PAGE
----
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  • When Airwaves Swing:Confessions of a Radio Enthusiast
  • Brett Ian Balogh (bio)

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When airwaves swing, distant voices sing.

—Kraftwerk [1]

Radio was a gift to me that I did not initially appreciate. One holiday around the turn of the 21st century, I was presented with a Grundig Satellit 800 worldband receiver. It sat unused in its box until one day a pianist friend of mine asked me to join him in an experimental performance. I showed up with the set under my arm and I have never been the same since. A few years and many radios later, I found myself listening to the chatter on the HAM bands as I was performing my morning rituals. I mused over the pre-caffeinated conversations regarding Yagi antenna arrays, finding the early-morning shop talk odd. Then, as I looked at myself in the mirror, I realized that I, too, had become a radio enthusiast.

As an artist, I am interested in elucidating fundamental relationships in nature through the creation of instruments and systems that present themselves as tools of exploration. My works are objects to think "with" rather than to think "of." The radio has the capacity to be such a device; however, it is usually overlooked as an instrument of discovery. This is in part because of its ubiquity in our lives, having been a major source of information and entertainment in our media diets for many years. However, its reign as a portable entertainment device has been usurped by the advent of Walkmans, Discmans and now iPods. Perhaps this is for the better: As the radio sinks into the backwater of our commercial gadget lust, its aesthetic role in our lives can be reinvented.

I would like to present the radio in the role of translator, mediating the languages of space, time, matter and energy. The vibrations of the physical world, perceived as sound, and those of electromagnetism, conceived as energy, are fundamentally related in terms of their motion. However, these two phenomena inhabit distinct worlds, differing in both their makeup and their media of transmission. Because of these differences, we can directly sense sound, but it may not always be possible to do so with electromagnetism. The radio is a physical object and an electrical circuit that sits between these two worlds, allowing communication [End Page 35] between them. It resonates not only with the movements of the "ether," but also with the sounds contained within. The radio augments our senses, allowing us to perceive those motions of the environment that we perpetually inhabit that are just beyond our apprehension. Sounds are part of the physicality of a place as much as the objects that define it.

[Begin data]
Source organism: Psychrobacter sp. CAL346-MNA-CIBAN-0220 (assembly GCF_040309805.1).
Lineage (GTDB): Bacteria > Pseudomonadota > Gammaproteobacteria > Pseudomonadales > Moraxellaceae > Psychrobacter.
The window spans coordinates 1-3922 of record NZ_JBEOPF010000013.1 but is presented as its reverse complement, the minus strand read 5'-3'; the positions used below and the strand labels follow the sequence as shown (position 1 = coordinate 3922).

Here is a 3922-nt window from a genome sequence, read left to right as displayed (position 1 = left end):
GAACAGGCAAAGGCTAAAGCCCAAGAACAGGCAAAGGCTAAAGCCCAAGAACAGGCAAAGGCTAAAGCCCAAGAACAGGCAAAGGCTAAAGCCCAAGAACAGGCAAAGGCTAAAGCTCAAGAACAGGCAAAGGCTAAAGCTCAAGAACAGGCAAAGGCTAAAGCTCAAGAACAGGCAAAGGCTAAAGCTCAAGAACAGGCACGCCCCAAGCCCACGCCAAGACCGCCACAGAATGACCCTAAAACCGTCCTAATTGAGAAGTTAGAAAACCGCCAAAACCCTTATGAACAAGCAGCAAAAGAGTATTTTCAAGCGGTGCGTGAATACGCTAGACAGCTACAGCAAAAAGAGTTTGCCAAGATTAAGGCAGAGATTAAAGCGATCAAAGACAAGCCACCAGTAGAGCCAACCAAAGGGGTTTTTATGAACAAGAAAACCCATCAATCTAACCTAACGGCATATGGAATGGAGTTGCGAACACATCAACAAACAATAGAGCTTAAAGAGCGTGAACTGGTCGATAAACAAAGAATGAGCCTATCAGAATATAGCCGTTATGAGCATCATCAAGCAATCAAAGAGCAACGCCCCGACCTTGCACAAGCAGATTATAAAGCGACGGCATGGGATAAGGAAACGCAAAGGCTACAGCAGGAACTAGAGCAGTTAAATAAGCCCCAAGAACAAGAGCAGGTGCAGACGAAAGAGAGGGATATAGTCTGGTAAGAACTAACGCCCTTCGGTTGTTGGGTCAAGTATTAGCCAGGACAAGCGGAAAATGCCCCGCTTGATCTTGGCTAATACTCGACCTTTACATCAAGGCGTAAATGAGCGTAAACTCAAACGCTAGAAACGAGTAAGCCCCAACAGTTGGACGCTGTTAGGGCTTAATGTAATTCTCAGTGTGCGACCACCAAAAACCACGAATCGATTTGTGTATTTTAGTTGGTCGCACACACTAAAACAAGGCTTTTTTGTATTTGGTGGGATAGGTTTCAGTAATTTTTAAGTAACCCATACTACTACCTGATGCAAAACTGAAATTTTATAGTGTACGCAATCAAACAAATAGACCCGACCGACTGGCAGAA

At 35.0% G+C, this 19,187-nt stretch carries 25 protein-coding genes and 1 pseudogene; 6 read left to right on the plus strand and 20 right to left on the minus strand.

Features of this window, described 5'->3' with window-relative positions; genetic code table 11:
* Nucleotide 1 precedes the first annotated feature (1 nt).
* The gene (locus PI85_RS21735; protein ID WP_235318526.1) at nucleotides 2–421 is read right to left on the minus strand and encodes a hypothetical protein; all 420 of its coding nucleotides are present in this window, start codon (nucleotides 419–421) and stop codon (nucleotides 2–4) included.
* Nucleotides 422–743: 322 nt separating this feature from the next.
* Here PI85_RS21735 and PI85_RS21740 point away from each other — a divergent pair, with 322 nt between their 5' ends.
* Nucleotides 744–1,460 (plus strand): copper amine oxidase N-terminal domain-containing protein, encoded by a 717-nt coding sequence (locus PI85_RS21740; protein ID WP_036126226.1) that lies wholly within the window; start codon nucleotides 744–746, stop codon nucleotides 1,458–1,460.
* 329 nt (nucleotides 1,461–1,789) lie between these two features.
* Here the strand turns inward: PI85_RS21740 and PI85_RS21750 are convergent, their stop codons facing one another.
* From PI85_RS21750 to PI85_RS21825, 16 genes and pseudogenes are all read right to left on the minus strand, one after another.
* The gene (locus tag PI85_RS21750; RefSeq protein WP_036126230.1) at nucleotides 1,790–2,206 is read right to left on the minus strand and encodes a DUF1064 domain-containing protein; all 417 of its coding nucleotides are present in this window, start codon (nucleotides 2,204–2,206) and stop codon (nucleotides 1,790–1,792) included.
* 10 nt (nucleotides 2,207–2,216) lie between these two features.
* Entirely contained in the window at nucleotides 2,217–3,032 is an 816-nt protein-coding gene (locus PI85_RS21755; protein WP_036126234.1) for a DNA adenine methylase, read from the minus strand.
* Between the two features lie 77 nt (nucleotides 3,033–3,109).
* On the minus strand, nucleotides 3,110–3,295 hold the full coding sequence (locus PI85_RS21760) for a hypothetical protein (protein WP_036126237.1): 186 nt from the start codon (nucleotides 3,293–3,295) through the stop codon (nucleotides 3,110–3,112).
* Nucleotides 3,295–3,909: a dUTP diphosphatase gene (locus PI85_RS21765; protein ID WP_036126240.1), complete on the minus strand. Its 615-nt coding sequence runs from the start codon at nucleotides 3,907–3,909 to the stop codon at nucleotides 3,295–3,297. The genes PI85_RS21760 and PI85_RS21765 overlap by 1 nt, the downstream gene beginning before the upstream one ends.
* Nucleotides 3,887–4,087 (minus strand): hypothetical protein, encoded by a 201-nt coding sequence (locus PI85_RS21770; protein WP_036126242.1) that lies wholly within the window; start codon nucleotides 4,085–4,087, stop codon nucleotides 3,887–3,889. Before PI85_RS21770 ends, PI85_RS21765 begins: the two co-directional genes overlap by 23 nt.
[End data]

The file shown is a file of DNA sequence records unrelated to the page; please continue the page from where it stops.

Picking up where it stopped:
I set out to explore the relationships between tangible and intangible space in my most recent installation, When Airwaves Swing (Fig. 7). It consists of a Pathe-Marconi five-tube superhet AM receiver whose antenna not only receives radio signals, but also acts as the radio's loudspeaker. The radio and audio signals vibrate simultaneously along the long wire antenna. Each signal behaves according to its unique nature even as they occupy the same medium. The resonant properties of the wire antenna allow for the clear reception of the radio signal, but distort the audio signal. The appearance of the installation is similar to a scene one may find in any home. The radio is flanked by two easy chairs that invite the visitors to sit by it, bathed in the intimate glow of a small lamp. The experience of listening to the radio is not, however, what one might expect, due to the sound being "processed" by the physical nature of the wire antenna. The resulting soundscape is without center, and the echoing voices and music float throughout the space. I had the opportunity to tend the space during the exhibition and I encountered something I did not expect. Visitors sat with me around the radio and talked about their experiences with sound and radio, about their childhood memories or their imaginary worlds. I discovered that the radio also provides an environment that enables us...


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pp. 35-36
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